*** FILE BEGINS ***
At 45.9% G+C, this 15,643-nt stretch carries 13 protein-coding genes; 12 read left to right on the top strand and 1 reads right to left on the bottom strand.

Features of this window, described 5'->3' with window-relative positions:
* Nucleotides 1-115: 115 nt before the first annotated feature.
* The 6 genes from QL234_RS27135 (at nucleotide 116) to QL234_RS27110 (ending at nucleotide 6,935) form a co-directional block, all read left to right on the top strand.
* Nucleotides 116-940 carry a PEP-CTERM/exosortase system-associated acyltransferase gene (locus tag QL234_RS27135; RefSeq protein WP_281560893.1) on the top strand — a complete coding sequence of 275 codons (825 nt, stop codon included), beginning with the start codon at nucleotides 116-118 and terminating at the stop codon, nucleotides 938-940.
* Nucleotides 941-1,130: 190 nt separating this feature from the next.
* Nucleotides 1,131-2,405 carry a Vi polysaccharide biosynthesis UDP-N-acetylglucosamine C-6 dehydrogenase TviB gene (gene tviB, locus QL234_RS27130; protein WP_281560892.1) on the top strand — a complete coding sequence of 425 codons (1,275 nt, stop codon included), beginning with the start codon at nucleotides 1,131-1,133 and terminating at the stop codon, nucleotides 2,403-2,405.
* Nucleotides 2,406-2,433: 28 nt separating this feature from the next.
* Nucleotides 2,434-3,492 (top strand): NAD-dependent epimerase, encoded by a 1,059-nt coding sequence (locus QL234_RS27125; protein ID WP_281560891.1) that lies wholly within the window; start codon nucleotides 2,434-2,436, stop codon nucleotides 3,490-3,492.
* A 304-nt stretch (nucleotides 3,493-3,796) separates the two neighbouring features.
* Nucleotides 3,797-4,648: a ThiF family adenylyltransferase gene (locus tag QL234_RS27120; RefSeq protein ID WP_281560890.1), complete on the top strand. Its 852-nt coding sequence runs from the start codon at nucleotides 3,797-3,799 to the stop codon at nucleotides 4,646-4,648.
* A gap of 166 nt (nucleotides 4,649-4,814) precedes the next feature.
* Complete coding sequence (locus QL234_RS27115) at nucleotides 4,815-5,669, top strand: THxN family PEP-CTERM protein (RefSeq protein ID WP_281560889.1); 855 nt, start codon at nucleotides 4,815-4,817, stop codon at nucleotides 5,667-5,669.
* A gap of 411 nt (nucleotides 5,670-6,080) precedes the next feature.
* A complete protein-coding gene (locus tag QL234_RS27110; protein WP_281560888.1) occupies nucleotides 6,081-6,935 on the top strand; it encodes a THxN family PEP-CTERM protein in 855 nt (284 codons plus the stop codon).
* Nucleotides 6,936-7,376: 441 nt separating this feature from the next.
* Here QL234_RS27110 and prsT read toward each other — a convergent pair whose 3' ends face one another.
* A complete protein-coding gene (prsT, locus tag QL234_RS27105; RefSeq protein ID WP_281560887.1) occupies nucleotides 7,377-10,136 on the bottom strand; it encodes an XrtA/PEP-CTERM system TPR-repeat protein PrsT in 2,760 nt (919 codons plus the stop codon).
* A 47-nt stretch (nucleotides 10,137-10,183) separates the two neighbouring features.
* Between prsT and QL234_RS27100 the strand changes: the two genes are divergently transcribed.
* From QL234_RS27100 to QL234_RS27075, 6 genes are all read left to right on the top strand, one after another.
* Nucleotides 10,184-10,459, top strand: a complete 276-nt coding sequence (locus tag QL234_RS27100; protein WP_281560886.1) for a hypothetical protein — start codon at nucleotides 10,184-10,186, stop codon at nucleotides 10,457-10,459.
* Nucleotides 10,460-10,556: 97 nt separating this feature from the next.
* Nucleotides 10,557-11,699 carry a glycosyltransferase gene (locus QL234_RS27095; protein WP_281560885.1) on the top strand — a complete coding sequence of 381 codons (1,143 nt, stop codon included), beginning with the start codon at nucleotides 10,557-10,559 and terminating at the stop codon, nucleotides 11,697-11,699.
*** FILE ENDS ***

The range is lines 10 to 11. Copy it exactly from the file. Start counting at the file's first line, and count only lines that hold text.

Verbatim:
* A 304-nt stretch (nucleotides 3,493-3,796) separates the two neighbouring features.
* Nucleotides 3,797-4,648: a ThiF family adenylyltransferase gene (locus tag QL234_RS27120; RefSeq protein ID WP_281560890.1), complete on the top strand. Its 852-nt coding sequence runs from the start codon at nucleotides 3,797-3,799 to the stop codon at nucleotides 4,646-4,648.